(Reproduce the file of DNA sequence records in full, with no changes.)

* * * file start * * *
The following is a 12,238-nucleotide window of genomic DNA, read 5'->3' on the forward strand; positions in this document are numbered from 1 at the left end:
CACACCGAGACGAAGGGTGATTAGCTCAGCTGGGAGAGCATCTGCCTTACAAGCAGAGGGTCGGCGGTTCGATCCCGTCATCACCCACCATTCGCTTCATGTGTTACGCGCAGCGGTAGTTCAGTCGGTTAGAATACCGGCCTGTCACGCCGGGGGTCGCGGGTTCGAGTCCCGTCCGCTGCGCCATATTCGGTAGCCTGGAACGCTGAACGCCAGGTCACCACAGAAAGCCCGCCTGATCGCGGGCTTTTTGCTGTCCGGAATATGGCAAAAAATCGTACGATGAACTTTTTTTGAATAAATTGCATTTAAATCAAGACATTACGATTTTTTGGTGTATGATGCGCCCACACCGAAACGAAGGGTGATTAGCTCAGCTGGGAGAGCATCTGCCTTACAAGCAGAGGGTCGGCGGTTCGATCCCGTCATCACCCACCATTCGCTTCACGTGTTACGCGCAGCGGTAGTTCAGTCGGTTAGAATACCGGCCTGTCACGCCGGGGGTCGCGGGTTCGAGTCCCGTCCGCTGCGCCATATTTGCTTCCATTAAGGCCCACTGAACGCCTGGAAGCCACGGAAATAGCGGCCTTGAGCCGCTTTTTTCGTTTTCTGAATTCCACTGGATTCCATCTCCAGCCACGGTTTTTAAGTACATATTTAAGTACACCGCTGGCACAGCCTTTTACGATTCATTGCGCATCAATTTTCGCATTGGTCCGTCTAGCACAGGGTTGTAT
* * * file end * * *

The following is a 12,238-nucleotide window of genomic DNA, read 5'->3' on the forward strand; positions in this document are numbered from 1 at the left end:
CACACCGAGACGAAGGGTGATTAGCTCAGCTGGGAGAGCATCTGCCTTACAAGCAGAGGGTCGGCGGTTCGATCCCGTCATCACCCACCATTCGCTTCATGTGTTACGCGCAGCGGTAGTTCAGTCGGTTAGAATACCGGCCTGTCACGCCGGGGGTCGCGGGTTCGAGTCCCGTCCGCTGCGCCATATTCGGTAGCCTGGAACGCTGAACGCCAGGTCACCACAGAAAGCCCGCCTGATCGCGGGCTTTTTGCTGTCCGGAATATGGCAAAAAATCGTACGATGAACTTTTTTTGAATAAATTGCATTTAAATCAAGACATTACGATTTTTTGGTGTATGATGCGCCCACACCGAAACGAAGGGTGATTAGCTCAGCTGGGAGAGCATCTGCCTTACAAGCAGAGGGTCGGCGGTTCGATCCCGTCATCACCCACCATTCGCTTCACGTGTTACGCGCAGCGGTAGTTCAGTCGGTTAGAATACCGGCCTGTCACGCCGGGGGTCGCGGGTTCGAGTCCCGTCCGCTGCGCCATATTTGCTTCCATTAAGGCCCACTGAACGCCTGGAAGCCACGGAAATAGCGGCCTTGAGCCGCTTTTTTCGTTTTCTGAATTCCACTGGATTCCATCTCCAGCCACGGTTTTTAAGTACATATTTAAGTACACCGCTGGCACAGCCTTTTACGATTCATTGCGCATCAATTTTCGCATTGGTCCGTCTAGCACAGGGTTGTAT